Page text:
New medicines ‘pay for themselves’ but too many Aussies denied access – new analysis

A major report into the enormous value that Australians receive from government subsidised medicines has highlighted the dire need to address spiralling rates of liver disease by adding breakthrough hepatitis C medicines to the PBS.

 Hepatitis Australia today responded to research revealing that premature deaths in Australia from liver disease fell by a mere three per cent between 1998 and 2011, compared with a 42 per cent reduction in deaths from heart disease over the same period.

 Hepatitis Australia CEO Helen Tyrrell said this discrepancy was directly attributable to a lack of investment in the prevention of liver disease, which is often caused by untreated viral hepatitis.

“Without access to effective treatment, more and more people with hepatitis will progress to serious liver disease. This is why the protracted negotiations to list new generation medicines to cure hepatitis C on the PBS must come to an immediate end,” Ms Tyrrell said.

“New hepatitis C therapies are the most significant medical innovation in a generation. These medicines have been ruled to be cost-effective and must be urgently added to the PBS to turn the tide on liver cancer, liver cirrhosis and liver failure,” she said.

Four new antiviral therapies that can cure more than 90 per cent of people with hepatitis C in just 12 weeks were recommended for PBS listing in March and July this year, but 230,500 Australians living with hepatitis C are still waiting on a government decision to subsidise the cost of these medicines.

Each month approximately 250 people with hepatitis C develop serious and potentially life-threatening liver disease. More than 700 Australians will lose their lives to hepatitis C-related disease this year, with experts predicting a 230 per cent increase in deaths by 2030.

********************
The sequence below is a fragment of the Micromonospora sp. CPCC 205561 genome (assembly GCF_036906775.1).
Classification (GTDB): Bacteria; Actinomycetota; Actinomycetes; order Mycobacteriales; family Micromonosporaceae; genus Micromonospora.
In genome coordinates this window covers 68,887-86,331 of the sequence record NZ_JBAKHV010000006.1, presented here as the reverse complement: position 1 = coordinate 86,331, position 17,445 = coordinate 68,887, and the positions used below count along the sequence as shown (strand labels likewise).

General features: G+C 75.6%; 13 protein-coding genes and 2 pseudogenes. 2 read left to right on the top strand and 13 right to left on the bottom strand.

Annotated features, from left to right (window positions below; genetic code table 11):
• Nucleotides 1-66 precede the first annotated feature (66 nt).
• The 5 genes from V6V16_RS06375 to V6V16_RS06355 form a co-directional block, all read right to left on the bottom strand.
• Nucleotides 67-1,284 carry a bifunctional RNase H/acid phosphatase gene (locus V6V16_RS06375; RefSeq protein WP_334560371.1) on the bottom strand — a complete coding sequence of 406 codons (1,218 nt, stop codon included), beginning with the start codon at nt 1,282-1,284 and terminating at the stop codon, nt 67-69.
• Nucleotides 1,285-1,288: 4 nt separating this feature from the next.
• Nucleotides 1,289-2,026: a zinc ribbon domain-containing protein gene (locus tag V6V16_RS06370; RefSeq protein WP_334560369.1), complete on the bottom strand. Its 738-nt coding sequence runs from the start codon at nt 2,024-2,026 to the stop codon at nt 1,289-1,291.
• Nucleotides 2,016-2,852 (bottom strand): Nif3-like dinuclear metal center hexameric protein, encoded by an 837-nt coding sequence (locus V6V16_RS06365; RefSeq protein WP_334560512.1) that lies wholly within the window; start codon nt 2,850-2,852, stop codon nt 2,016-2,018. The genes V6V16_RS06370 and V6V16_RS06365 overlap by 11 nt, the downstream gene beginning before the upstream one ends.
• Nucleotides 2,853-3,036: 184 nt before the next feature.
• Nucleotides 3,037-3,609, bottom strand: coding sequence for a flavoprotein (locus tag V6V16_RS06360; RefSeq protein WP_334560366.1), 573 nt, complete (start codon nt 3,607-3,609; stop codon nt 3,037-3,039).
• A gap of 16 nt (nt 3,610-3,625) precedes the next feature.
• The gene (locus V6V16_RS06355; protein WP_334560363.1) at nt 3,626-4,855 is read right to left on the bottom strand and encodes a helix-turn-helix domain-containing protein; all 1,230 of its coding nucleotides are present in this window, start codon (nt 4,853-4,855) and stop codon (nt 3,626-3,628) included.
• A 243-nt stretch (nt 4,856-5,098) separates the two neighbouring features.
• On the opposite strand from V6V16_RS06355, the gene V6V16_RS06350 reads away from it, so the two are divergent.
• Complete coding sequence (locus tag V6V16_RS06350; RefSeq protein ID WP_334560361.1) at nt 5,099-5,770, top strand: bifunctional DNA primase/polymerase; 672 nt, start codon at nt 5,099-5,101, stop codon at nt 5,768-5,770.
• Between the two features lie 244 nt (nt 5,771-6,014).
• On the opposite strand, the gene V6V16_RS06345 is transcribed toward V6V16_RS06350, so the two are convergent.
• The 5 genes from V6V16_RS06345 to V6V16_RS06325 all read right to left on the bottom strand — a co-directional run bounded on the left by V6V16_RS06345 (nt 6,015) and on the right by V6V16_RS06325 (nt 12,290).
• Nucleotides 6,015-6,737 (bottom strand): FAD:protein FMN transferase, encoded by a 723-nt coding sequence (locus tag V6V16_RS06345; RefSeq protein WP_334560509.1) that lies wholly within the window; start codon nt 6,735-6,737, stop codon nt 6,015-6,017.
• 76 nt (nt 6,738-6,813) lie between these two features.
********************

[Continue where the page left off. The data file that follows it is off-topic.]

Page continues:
The new research that is being presented today at the National Press Club by Professor Frank Lichtenberg from Columbia University Graduate School of Business shows new medicines effectively ‘pay for themselves’. His study found that medicines on the Pharmaceutical Benefits Scheme saved 140,000 years of life, as well as $7 billion in savings to the Australian hospital system in 2011 alone.

Ms Tyrrell said that it was time to stop the narrow focus on the price-tag of medicines and recognise their immense value to the individual and health system. She noted that a liver transplant costs $150,000 in the first year alone and that liver cancer treatment costs far outweigh the price of antiviral therapy to cure hepatitis C.

“The case for hepatitis C medicines has been made. We call on the Health Minister to ask her Department to fast-track the remaining price negotiations, to confirm funding and make an announcement this year for a PBS listing in early 2016,” Ms Tyrrell concluded.